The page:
Hi there. We are a couple living in Saudi Arabia. I am an Australian Citizen but a non resident for taxation purposes. My wife is also an Australian citizen but a resident for taxation purposes. We are about to invest in some funds as suggested by Whittaker McNaught. These funds are 50% Australian Equities, a property fund and the rest International Equities. Our aim is to obtain the maximum return from these funds net both whilst we are here in Saudi and then when we get back to Australia. At least one of us will go back into the workforce in some capacity at least for a few years on return to Australia. From a taxation point of view and hence overall return, in whose name should we place these investments to obtain the maximum return both here and then on return back to Australia?
To answer this question specifically I need to know whether you have borrowed for the investments and whether that is likely to be negatively geared. Considering the bargains in the market at the moment and the low interest rates I am going to assume positively geared right from the start. Even if it is negatively geared for the first year or two as this is such a short period of time compared with the overall investment we should still take the line of positively geared.
Because these are public listed investments Australia only has the right to tax them if you are a resident of Australia for tax purposes. So the question of whose name to hold them in initially depends on which country is going to tax you the least. I can’t tell you what the laws are in Saudi Arabia but I would say at best the dividend and capital gain would be tax free but due to this status there will be no offset for franking credits.
You also need to consider, if your wife is a resident of Australia for tax purposes but has no other income, then having the franked dividends taxed in Australia would be even better than tax free in your name in Saudi Arabia because she will get the franking credits back.
If you still own the shares when you return to Australia then for CGT purposes you are deemed to have acquired them on that date for their market value at that date. So CGT only starts to accrue from the time you return to Australia. This would not apply if they were held in your wife’s name because she is already a resident of Australia. If they are held in your name it and it is decided you are the one who will work when you return to Australia. Then when you return you could transfer them to her if there is no CGT in Saudi Arabia because at this point Australia cannot tax the gain on them.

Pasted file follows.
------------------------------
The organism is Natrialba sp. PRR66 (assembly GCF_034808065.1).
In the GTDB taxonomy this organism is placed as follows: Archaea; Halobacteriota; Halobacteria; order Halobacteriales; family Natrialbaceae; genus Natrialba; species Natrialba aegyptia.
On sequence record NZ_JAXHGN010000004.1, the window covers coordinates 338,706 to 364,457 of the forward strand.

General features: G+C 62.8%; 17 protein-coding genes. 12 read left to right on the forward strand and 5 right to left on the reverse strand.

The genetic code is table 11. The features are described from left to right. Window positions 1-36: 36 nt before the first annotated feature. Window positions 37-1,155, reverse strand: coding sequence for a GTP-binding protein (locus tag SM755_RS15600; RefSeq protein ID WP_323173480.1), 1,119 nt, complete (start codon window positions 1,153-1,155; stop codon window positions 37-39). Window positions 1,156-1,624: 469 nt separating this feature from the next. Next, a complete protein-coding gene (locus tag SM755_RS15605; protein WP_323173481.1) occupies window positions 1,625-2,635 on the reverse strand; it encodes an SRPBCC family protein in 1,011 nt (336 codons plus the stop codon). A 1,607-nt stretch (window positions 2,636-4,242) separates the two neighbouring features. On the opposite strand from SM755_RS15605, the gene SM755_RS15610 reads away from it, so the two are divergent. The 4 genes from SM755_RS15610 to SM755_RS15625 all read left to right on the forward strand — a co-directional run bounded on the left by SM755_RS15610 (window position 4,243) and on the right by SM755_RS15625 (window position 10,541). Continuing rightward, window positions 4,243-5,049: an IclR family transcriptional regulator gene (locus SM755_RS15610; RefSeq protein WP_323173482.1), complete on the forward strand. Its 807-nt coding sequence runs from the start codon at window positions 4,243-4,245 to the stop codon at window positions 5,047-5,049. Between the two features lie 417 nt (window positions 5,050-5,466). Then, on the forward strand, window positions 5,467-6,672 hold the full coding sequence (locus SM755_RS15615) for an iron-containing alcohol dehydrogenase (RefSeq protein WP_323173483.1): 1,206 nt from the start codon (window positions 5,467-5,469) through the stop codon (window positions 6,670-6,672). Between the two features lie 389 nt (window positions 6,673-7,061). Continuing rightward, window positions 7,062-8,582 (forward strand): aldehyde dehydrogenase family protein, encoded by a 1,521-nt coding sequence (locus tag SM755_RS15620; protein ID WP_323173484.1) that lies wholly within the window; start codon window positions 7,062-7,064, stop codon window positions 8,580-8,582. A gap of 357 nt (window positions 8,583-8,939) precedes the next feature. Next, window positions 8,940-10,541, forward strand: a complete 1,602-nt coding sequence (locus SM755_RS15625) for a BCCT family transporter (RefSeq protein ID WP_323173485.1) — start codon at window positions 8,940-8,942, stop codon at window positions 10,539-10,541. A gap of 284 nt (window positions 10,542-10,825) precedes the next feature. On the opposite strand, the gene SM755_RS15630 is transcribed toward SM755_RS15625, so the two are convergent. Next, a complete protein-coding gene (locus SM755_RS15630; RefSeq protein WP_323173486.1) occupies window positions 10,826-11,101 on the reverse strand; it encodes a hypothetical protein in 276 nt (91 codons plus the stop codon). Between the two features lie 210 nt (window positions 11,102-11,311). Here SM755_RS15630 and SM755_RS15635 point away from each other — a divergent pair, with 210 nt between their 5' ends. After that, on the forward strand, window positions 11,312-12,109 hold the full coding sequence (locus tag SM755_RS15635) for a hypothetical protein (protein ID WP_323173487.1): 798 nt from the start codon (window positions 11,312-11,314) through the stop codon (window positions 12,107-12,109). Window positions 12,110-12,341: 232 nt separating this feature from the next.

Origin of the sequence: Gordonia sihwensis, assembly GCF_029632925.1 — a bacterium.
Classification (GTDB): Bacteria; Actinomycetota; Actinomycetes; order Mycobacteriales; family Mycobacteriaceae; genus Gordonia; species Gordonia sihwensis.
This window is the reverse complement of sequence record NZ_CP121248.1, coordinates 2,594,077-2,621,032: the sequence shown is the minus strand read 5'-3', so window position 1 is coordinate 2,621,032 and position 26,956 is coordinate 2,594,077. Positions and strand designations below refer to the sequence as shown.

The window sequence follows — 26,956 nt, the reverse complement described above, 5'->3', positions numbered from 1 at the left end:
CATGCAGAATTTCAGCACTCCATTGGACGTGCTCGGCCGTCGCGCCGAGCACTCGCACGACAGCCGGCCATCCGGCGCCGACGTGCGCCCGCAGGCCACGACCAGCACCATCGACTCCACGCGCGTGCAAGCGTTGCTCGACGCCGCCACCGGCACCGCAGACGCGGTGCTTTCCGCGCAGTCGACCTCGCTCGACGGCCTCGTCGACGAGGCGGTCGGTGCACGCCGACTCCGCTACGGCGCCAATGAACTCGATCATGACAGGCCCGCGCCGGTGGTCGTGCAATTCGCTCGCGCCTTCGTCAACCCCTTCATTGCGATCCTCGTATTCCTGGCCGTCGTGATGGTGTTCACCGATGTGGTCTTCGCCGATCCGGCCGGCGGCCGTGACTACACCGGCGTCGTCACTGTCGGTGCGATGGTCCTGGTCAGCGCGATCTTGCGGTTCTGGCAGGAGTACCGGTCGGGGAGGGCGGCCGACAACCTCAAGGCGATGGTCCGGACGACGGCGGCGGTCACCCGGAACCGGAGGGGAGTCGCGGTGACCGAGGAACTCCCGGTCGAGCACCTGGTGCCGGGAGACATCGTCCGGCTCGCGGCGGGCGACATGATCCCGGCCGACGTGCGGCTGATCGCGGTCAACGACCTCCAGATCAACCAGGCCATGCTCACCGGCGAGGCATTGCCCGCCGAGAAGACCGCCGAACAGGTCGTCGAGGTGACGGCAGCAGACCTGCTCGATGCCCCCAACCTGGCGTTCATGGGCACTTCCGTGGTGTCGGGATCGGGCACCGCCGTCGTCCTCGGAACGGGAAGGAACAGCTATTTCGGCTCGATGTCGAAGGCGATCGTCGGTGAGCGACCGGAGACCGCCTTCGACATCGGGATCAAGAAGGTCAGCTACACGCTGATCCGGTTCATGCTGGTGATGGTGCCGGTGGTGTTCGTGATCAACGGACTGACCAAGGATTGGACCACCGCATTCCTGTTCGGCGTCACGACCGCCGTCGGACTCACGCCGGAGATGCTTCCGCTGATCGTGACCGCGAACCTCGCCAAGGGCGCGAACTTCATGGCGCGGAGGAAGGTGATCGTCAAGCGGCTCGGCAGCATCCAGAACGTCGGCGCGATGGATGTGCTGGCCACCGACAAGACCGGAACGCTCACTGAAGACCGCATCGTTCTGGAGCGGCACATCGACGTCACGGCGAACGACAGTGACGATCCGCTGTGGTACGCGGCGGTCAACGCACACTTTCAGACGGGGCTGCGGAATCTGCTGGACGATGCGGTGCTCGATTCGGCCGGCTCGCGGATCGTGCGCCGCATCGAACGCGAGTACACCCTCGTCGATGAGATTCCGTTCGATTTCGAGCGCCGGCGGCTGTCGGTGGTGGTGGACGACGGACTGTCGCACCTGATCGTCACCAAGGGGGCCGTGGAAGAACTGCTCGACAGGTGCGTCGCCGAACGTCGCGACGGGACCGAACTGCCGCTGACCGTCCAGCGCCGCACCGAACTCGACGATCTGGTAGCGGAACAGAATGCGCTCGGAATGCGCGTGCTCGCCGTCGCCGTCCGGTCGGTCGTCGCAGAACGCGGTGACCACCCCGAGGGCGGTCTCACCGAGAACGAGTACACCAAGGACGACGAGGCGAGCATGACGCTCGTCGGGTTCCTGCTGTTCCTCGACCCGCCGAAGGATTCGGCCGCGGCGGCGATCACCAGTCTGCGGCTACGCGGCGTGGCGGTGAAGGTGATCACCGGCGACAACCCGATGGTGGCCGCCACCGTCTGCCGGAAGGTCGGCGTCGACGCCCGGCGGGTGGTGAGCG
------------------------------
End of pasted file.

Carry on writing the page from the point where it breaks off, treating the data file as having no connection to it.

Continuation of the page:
Note if the income you receive, as a non resident, is not fully franked withholding tax may apply to it. The trouble with withholding tax is it ignores any tax deduction you may be entitled to for interest on the borrowings. Again you need to find out how this will be treated in Saudi Arabia.
If they were owned by your wife then Australia would be taxing the dividends right from the start and any capital growth but at least she would be entitled to the franking credit so a lot depends on her marginal tax rate now and in the future. She would have to earn more than $80,000 before her rate of tax would exceed the 30% franking credit. But not all of the investment maybe franked.
You also need to consider when you are likely to sell and realise the capital gain. This may quiet possibly be the largest part of your return so if that is going to happen while you are in Saudi Arabia and they won’t tax it, it maybe better in your name but if this is going to happen while you are both in Australia then it is best in the name of the spouse who is not working. Again you need to re consider your situation when you return to Australia, if the investment is in your name and there is no CGT in Saudia Arabia if you transfer them to you wife.
I don’t know enough about your circumstances to draw a conclusion for you but I hope that applying this information to your circumstances and future plans will give you a clear choice. Our overseas booklet, available under freebees on our web site can give you all the detail you need.
I suggest you show the above to your financial planner so they can incorporate it into your plan depending on their expectations of franked dividends, capital gains and negative gearing.